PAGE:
2013 Book Report 22: Superstition in Pigeons – B.H. Skinner.

I work in a Department of Psychology, but I’m no psychologist. However, I had read something that put me on to the idea of reading about a bit more around the subject.

There is a Wikipedia article on B.F. Skinner. It outlines both his life and his theories.

Like many giants of their field, the things that Skinner did and said now seem pretty much obvious, but were clearly radical in their day. Skinner’s research was largely targeted towards the nature of free will and responses to punishments and reward.

This short book (available for the Kindle here) is a summary of the investigations of responses given by pigeons to various stimuli. The behaviour seems to indicate that the pigeons become, in some way superstitious about their behaviour, and start to carry out series of rituals which they somehow associate with being provided with rewards.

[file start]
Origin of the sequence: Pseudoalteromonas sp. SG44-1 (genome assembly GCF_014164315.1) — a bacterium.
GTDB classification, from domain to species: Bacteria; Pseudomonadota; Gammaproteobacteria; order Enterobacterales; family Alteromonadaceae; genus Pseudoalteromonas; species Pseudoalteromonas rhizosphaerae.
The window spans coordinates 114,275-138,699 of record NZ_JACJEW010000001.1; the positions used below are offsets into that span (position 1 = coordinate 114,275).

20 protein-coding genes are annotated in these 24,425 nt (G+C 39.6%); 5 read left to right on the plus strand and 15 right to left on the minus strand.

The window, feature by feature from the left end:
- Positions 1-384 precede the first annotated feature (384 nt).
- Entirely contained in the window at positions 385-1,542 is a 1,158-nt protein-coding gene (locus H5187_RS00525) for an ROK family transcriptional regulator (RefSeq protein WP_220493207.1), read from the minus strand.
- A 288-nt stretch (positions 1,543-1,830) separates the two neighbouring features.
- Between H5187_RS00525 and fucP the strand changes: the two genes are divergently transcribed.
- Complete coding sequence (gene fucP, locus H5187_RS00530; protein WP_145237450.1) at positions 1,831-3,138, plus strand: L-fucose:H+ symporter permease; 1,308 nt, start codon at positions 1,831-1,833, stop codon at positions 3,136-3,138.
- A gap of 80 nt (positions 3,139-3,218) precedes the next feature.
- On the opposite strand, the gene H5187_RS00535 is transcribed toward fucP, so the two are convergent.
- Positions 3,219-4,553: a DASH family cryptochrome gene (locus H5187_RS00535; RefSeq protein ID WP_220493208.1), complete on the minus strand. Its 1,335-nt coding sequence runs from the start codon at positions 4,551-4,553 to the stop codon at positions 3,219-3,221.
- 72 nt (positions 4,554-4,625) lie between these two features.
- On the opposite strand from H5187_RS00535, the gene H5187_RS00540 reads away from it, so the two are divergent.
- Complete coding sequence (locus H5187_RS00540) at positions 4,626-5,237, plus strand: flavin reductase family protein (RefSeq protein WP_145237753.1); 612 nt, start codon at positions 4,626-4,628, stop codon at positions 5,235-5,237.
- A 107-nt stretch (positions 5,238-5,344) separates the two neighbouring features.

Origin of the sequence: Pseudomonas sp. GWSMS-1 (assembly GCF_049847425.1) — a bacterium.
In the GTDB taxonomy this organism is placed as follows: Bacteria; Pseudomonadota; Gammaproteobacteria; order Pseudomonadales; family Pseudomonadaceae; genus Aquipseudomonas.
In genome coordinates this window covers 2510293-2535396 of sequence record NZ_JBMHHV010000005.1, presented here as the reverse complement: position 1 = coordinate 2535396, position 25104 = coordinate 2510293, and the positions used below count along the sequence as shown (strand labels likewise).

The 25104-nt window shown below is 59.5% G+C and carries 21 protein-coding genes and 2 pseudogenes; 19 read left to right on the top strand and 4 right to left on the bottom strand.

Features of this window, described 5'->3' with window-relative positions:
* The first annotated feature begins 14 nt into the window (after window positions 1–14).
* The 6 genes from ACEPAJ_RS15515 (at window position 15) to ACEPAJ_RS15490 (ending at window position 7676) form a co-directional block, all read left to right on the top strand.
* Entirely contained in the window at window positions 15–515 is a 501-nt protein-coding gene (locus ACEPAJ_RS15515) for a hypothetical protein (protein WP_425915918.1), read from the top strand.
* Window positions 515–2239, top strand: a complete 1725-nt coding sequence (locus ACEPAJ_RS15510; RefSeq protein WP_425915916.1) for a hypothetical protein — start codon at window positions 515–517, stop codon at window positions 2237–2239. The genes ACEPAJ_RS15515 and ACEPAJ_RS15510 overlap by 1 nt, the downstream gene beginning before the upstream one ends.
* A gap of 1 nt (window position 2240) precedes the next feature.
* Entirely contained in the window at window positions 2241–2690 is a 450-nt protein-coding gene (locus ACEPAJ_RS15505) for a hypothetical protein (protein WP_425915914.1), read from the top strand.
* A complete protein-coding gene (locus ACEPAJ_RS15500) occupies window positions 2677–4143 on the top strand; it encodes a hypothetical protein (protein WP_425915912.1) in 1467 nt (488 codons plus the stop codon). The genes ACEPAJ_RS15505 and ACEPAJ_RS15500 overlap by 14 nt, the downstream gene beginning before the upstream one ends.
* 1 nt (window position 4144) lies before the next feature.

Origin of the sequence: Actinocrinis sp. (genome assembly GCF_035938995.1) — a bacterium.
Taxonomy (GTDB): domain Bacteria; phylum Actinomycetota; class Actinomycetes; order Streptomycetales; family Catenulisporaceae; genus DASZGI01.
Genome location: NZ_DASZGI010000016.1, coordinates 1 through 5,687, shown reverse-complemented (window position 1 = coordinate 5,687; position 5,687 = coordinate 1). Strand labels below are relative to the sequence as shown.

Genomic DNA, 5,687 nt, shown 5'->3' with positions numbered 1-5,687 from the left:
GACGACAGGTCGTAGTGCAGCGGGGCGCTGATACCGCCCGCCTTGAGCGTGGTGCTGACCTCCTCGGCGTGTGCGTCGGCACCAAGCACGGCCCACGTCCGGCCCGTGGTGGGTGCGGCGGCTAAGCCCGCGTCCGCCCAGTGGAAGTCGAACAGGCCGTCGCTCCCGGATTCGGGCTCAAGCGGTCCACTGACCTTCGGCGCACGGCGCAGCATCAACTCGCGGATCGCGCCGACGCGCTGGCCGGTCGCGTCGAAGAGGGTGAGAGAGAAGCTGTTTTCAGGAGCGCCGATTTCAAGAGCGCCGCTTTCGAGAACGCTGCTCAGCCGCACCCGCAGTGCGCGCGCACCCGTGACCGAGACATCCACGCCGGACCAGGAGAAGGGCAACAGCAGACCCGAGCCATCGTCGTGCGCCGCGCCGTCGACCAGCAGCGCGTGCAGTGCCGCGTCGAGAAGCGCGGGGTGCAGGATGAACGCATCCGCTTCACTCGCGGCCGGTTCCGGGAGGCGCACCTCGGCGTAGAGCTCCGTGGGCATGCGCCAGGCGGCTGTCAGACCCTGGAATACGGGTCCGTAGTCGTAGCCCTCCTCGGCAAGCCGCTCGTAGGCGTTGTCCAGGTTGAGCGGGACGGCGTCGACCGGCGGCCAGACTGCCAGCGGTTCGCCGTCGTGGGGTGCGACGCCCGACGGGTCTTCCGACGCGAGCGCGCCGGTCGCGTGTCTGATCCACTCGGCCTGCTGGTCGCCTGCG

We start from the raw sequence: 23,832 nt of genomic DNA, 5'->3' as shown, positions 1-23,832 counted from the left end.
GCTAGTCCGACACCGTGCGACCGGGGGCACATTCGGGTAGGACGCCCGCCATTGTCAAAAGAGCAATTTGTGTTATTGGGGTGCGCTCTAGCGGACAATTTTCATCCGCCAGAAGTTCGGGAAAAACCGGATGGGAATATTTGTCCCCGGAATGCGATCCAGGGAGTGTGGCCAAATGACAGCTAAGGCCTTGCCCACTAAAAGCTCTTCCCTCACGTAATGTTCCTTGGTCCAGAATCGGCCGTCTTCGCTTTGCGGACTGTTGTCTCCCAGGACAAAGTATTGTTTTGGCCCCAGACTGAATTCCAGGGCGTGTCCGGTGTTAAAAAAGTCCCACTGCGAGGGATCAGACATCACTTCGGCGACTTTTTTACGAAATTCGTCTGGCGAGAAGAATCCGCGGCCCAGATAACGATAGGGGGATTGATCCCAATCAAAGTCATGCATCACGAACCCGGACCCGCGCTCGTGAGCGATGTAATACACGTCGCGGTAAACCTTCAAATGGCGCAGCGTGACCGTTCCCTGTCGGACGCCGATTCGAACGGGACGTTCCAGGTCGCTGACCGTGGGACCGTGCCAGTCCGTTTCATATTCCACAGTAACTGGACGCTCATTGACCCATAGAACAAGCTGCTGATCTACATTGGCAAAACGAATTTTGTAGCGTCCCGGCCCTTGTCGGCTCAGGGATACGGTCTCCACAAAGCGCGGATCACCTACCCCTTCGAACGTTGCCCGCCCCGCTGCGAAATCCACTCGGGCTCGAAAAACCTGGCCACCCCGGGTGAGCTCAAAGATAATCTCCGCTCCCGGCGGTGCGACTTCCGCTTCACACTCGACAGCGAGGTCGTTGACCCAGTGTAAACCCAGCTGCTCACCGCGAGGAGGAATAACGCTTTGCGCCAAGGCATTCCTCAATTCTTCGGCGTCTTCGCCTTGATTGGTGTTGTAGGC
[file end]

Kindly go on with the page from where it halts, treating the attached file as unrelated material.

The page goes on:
Anyone who has tried to train any animal will know that it is vital to give a clear, consistent command and then reward the correct behaviour. If the command is inconsistent then the animal would associate the wrong thing with the behaviour. It seems pretty self explanatory. ┬áBut then, as one of the presenters of Myth Busters once said ‘The only difference between screwing around and science is writing it down” –@donttrythis #MythBusters‘. This stuff didn’t become science until Skinner tested the various hypotheses and wrote them down.

Given the combination of quite a technical subject and a stilted, academic and older English idiom, this book is surprisingly readable, and a starting point to learning much more about psychology.

 

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